Im interested in players that take the instrument that extra mile to develop a vocabulary thats entirely their own. I tend to listen to a lot of guitarists, and theyre often in my frame of reference. Whom I collaborate with depends on the nature of the composition, and, typically, the work cries out for a particular voice. For example, Midnight Sun on Dead Bees on a Cake obviously needed Marc Ribot. Having said that, Ive worked with guitarists in other ways, too. For example, on Blemish, I asked Derek Bailey to present me with a musical challenge that I could respond to as a vocalist, rather than making a contribution to an existing composition. There was a similar arrangement when I worked with Bill Frisell on the Dobro pieces we did together for Dead Bees on a Cake.
Blemish was a radical departure from the more traditional songwriting style of your previous efforts. What motivated you to go that route?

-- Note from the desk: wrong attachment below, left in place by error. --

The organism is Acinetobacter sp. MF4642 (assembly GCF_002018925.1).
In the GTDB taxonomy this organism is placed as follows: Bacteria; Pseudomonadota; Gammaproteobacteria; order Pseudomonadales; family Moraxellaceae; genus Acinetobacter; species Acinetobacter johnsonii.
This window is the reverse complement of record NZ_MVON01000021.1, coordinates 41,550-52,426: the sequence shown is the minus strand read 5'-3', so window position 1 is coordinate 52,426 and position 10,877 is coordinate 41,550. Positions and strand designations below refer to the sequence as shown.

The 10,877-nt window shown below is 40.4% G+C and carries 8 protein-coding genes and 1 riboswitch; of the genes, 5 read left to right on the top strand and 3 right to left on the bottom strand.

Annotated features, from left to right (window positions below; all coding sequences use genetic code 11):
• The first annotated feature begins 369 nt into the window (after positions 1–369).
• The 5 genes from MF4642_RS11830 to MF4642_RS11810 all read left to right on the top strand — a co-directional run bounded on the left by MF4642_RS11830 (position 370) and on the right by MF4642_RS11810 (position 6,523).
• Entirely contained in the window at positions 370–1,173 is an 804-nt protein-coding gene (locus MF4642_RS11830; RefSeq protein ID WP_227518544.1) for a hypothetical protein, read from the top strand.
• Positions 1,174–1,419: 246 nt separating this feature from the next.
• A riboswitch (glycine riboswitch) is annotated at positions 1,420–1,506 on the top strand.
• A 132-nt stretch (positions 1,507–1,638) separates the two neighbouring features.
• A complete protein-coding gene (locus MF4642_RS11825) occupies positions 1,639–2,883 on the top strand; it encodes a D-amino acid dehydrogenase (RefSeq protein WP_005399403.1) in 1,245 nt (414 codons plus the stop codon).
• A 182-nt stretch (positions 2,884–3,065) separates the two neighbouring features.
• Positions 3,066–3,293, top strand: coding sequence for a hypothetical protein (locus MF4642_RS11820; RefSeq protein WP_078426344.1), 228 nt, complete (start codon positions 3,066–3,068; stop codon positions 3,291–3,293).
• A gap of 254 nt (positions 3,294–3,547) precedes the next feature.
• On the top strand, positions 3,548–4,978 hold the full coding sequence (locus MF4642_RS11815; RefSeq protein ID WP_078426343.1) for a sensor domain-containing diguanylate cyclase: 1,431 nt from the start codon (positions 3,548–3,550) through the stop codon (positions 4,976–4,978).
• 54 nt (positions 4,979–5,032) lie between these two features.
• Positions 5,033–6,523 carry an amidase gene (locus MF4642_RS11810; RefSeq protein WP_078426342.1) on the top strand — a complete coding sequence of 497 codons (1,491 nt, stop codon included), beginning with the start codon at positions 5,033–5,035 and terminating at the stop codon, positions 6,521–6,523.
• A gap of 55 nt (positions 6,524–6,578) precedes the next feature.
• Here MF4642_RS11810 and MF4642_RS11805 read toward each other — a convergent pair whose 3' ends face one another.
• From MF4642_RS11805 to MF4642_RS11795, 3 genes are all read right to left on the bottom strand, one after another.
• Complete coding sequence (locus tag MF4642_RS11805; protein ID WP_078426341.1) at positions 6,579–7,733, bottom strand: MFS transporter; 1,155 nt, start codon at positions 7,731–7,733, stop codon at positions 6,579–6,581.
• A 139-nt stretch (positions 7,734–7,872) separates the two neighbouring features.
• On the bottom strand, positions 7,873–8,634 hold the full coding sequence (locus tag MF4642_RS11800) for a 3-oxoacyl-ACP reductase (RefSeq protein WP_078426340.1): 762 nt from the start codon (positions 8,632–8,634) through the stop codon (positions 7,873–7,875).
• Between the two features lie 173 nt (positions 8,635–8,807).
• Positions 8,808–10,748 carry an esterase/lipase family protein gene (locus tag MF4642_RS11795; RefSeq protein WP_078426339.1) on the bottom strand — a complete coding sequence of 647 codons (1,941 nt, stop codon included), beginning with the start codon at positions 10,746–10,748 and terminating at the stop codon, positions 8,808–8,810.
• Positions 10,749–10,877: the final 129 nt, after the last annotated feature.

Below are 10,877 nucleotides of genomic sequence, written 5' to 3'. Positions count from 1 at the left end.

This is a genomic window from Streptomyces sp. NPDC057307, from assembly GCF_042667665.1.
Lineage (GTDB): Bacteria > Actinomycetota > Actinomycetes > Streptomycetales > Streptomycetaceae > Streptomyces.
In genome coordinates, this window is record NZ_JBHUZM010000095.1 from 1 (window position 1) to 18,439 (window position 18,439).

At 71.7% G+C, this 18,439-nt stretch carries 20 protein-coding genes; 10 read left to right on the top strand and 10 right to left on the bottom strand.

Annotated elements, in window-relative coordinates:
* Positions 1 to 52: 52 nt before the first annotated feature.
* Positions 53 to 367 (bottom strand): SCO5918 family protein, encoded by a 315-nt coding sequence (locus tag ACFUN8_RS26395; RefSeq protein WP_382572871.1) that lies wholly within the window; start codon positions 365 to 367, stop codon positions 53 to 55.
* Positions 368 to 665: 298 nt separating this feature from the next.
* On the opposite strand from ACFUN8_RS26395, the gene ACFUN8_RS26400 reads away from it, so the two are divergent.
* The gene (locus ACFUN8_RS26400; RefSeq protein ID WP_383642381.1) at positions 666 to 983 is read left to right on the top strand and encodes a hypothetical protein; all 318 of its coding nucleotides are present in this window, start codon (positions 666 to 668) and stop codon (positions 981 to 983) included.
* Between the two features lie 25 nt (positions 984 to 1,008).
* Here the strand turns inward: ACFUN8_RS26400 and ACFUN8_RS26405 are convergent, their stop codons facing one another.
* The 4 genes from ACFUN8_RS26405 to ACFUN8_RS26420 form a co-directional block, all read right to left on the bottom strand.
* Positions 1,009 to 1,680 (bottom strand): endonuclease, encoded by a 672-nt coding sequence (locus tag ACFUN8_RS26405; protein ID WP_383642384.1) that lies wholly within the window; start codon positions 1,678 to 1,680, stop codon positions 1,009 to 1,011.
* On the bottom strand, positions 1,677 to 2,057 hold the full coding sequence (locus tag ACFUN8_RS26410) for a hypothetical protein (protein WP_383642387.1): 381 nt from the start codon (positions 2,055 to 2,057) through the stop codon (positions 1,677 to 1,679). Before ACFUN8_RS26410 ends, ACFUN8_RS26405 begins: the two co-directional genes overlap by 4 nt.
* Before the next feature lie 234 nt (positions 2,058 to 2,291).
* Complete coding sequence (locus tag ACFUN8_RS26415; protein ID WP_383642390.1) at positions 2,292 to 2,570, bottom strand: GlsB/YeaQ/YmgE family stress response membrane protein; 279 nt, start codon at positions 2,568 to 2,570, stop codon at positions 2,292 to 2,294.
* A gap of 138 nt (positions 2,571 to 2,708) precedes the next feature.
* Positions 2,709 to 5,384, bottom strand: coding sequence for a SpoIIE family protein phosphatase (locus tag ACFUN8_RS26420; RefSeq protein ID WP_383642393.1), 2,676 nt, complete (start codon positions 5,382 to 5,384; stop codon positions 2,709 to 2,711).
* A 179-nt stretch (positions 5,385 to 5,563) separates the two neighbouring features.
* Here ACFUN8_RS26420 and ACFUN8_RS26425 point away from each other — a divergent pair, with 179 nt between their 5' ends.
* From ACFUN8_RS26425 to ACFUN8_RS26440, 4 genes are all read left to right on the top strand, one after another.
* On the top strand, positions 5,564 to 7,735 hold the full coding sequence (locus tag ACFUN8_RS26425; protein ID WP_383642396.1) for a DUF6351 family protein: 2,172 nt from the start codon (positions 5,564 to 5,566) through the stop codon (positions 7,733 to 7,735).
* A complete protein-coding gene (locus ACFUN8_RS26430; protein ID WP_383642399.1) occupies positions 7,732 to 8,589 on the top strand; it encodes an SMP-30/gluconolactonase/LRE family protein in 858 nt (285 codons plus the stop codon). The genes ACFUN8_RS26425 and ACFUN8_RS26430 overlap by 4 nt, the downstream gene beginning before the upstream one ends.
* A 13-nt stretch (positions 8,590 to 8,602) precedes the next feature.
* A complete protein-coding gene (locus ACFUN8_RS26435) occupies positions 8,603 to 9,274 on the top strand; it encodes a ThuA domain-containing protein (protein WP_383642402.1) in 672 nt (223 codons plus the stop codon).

What I was feeling as a listenerand also as a writerwas that the old forms just werent working anymore. I thought they were too comfortable and overly familiar, and they didnt necessarily touch us as deeply emotionally as they once could. We have to redefine the language of musical composition, and that was what I was trying get to grips with on Blemish. So while making the record, I sidestepped the issue of structure to some degree to explore and have greater freedom lyrically.
There was a sense of immediacy in that the lyrics were written on the spot. I recorded them before they had really taken formwhich meant there wasnt time to ask if a line was good or appropriate. Whatever surfaced is what I went with in order to allow the full potency of the idea to come through. From that point onwards, it was a process of piecing the songs together by editing from a series of performances. But I didnt allow myself to rework anything. Everything had to stand on its own at the end of the session, so the discipline was to avoid refiningto leave everything in a rather raw state.